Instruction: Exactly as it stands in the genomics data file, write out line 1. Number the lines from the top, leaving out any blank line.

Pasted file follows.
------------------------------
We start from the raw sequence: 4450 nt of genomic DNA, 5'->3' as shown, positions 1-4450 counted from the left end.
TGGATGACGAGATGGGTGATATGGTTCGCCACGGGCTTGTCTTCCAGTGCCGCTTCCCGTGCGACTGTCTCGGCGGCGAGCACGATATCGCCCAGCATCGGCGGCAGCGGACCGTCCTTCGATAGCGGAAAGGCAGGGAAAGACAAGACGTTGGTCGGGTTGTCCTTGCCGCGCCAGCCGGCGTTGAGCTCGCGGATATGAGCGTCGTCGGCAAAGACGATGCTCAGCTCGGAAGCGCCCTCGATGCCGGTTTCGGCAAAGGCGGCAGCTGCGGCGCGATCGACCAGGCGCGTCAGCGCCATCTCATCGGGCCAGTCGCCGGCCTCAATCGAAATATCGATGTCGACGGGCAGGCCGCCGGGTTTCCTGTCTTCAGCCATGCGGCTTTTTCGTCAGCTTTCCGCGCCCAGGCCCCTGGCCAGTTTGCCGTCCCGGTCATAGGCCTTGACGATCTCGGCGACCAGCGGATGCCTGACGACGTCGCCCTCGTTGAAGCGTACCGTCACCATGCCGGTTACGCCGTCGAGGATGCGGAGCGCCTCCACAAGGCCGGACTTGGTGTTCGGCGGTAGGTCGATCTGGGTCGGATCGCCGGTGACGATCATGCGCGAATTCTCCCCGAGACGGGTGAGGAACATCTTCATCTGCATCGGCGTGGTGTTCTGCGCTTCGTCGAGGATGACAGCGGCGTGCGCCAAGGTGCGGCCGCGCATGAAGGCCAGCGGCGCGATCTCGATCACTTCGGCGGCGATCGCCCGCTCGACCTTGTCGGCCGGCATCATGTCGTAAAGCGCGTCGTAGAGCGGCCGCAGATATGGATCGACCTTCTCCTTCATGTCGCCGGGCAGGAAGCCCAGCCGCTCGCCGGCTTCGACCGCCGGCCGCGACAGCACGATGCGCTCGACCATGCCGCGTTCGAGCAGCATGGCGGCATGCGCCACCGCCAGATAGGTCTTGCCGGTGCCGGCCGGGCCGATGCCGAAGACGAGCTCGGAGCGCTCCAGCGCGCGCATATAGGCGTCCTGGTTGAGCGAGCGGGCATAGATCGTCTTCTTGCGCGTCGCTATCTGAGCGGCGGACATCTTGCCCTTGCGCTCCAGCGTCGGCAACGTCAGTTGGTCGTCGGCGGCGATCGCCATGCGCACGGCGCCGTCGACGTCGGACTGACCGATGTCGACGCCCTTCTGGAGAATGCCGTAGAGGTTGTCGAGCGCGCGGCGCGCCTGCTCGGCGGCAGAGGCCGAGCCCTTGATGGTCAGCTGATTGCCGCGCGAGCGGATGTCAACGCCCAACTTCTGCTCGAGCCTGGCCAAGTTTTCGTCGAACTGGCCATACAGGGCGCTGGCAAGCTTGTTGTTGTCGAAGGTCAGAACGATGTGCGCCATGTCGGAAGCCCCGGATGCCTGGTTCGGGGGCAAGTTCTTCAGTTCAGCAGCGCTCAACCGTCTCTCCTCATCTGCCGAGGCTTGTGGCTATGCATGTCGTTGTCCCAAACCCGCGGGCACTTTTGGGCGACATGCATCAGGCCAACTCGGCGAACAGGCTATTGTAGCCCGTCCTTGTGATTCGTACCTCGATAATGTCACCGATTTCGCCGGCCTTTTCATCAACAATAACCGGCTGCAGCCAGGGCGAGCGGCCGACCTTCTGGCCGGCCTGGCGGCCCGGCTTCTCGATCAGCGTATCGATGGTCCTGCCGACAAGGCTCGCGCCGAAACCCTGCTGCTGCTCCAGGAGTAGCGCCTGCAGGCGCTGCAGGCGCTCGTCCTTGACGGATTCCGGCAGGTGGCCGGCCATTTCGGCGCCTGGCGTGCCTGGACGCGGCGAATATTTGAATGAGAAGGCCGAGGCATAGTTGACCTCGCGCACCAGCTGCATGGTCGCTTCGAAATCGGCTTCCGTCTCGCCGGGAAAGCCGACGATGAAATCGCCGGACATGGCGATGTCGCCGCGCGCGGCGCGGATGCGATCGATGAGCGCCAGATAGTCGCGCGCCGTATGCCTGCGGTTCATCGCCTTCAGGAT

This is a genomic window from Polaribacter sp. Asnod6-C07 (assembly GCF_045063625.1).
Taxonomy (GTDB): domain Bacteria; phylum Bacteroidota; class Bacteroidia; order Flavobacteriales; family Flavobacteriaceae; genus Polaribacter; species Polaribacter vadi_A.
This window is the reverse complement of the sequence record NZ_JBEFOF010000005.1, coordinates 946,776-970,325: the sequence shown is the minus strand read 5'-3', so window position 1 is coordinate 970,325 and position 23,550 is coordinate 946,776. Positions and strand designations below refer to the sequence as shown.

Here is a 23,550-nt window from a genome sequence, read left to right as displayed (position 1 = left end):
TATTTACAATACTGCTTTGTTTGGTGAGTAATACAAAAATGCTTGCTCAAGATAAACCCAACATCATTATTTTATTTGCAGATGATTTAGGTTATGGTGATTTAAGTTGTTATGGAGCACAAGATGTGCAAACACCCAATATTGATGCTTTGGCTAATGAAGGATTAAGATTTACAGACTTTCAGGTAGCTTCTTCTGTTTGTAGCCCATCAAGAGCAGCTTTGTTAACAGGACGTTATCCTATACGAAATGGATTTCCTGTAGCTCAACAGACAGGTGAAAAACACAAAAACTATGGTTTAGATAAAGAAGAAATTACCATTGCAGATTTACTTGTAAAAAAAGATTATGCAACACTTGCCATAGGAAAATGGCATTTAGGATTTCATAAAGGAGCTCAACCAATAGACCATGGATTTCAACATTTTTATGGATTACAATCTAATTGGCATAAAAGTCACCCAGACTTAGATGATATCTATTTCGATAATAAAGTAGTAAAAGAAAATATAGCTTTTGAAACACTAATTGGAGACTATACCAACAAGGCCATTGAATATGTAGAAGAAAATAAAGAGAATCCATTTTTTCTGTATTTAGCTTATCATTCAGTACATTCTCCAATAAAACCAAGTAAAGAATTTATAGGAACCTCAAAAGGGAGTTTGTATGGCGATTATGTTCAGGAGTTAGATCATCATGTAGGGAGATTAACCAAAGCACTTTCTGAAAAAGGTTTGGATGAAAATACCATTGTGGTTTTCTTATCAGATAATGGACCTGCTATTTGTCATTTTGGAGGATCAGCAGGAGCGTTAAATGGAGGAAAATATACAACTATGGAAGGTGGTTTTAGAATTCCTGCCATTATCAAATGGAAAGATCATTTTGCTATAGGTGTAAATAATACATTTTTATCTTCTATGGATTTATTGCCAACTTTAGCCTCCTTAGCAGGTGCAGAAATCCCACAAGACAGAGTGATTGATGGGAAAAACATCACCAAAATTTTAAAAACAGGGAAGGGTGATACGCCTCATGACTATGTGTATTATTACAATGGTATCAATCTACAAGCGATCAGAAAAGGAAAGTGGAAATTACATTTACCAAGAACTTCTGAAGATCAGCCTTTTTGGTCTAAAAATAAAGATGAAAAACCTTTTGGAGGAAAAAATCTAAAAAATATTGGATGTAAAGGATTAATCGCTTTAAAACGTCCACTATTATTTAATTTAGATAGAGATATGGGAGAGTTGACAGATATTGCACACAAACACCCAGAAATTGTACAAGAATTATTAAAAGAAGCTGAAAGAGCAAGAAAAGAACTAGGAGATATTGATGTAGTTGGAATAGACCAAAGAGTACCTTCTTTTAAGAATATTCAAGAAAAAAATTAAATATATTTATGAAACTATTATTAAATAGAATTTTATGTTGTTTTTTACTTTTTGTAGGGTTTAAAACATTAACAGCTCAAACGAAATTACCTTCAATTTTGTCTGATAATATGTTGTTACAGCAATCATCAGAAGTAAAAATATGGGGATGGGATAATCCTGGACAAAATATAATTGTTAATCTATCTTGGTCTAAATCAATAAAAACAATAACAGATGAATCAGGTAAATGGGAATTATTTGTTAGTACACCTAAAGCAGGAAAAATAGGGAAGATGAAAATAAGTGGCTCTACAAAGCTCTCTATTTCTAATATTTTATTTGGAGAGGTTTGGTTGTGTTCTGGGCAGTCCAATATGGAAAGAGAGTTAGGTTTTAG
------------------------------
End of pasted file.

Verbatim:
We start from the raw sequence: 4450 nt of genomic DNA, 5'->3' as shown, positions 1-4450 counted from the left end.